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Calves & Heifers

The future of your herd depends on quality colostrum, milk or replacer feeding and disease control along with proper bedding, sanitation and ventilation.

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Currently, producers throughout the U.S. may be asked to either dump loads of milk or reduce production as dairy markets respond to decreased demand for dairy products caused by changes in the restaurant trade. This is a challenging proposition with few totally “right” answers.

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A common goal of any dairy farmer is to grow healthy calves that can express their full genetic potential in the parlor. But, for all calves to become high-producing cows, they must have a successful transition from a milk-based diet to a grain and forage-based diet.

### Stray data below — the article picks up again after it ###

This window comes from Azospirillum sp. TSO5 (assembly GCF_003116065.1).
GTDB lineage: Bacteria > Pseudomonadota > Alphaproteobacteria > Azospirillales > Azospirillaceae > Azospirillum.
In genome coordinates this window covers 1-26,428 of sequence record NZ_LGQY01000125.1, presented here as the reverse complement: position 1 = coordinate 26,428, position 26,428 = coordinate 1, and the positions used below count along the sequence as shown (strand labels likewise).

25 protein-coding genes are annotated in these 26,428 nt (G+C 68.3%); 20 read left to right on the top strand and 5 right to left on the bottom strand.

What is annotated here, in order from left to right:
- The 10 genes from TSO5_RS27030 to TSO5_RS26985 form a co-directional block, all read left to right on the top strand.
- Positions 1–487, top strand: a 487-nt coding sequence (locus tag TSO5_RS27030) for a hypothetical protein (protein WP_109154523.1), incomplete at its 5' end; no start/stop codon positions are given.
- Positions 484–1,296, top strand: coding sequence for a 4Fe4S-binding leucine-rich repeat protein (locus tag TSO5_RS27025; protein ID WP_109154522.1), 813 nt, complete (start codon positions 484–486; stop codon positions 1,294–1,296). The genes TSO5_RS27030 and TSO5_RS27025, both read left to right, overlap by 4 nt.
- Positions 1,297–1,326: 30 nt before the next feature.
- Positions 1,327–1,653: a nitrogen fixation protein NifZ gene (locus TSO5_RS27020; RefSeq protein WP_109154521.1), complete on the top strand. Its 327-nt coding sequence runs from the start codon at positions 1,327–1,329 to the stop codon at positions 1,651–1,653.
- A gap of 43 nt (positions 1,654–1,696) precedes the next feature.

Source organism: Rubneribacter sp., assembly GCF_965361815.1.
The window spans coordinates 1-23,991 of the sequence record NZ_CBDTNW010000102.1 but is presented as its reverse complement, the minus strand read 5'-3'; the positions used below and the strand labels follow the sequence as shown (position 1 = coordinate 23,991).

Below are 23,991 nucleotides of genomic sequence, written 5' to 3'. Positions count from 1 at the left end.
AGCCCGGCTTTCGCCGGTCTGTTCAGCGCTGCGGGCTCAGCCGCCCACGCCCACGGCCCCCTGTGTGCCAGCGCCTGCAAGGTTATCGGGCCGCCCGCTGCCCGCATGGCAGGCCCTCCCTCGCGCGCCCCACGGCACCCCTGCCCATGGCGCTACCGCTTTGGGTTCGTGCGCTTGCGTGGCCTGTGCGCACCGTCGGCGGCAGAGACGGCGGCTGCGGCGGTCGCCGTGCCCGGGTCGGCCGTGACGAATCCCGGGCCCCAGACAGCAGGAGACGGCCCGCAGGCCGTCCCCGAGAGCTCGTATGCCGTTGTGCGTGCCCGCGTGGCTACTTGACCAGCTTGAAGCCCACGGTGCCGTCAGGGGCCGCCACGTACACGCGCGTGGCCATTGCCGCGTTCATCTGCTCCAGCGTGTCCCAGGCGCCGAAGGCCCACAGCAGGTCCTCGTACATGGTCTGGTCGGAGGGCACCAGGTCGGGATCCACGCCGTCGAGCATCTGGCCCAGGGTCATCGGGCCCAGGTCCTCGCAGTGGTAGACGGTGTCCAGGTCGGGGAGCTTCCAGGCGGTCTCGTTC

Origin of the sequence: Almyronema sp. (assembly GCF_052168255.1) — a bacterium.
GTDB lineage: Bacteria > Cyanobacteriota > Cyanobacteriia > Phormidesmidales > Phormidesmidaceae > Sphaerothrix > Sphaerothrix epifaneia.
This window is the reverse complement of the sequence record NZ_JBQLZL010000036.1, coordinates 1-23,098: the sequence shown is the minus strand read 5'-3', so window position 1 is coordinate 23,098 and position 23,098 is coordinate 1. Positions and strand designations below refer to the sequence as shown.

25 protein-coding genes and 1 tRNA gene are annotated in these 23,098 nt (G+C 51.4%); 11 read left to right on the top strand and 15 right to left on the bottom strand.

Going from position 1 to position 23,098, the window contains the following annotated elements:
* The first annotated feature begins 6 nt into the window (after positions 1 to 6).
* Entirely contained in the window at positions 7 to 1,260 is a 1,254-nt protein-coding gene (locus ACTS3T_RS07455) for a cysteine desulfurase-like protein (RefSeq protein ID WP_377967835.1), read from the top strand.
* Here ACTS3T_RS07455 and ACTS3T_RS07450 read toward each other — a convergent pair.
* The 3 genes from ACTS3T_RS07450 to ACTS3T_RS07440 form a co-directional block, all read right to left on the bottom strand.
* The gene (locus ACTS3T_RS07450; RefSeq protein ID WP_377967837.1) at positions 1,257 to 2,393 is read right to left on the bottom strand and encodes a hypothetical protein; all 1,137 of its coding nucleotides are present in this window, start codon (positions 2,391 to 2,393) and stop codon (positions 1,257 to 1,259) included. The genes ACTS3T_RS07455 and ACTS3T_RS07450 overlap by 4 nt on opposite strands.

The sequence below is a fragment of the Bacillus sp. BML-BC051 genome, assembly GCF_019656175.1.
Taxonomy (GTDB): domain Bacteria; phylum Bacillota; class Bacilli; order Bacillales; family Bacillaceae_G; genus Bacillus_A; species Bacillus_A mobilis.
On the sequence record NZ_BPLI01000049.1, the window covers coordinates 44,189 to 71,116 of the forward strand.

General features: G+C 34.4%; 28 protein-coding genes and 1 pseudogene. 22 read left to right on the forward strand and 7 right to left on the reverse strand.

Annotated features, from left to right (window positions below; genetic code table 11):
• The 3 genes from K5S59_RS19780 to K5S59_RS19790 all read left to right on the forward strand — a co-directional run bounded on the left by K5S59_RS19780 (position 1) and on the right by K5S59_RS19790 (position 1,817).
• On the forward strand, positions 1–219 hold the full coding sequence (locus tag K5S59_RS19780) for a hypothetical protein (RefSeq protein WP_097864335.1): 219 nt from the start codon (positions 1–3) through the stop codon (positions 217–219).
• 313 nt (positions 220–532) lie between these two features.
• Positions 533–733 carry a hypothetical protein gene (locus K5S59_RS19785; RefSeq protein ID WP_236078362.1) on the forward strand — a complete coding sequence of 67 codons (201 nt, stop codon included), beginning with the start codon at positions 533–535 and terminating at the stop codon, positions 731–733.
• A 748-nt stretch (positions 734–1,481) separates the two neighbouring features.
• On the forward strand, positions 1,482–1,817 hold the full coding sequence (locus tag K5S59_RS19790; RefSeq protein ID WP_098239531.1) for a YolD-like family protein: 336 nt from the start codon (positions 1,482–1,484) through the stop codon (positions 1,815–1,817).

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Scours – it’s an unwelcome but far too common problem on many dairies today. Thanks to education and development of new products, tremendous strides have been made in reducing the severity and number of calves lost due to the main causes of calf scours.

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Conventional wisdom has told us we should house dairy calves individually to prevent nose-to-nose contact and control spread of disease. Calf hutches have been viewed as the “gold standard” for calf raising.

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There are many topics to discuss when managing heifer inventory. Producers give careful thought to feed and labor costs, reproduction, semen strategies, etc. – the list can go on and on.

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How does one know when to breed virgin heifers? On many dairies, the decision is entirely subjective based on if the heifers look “big” enough, reach a certain age, or the pen is getting crowded and they need to move on.

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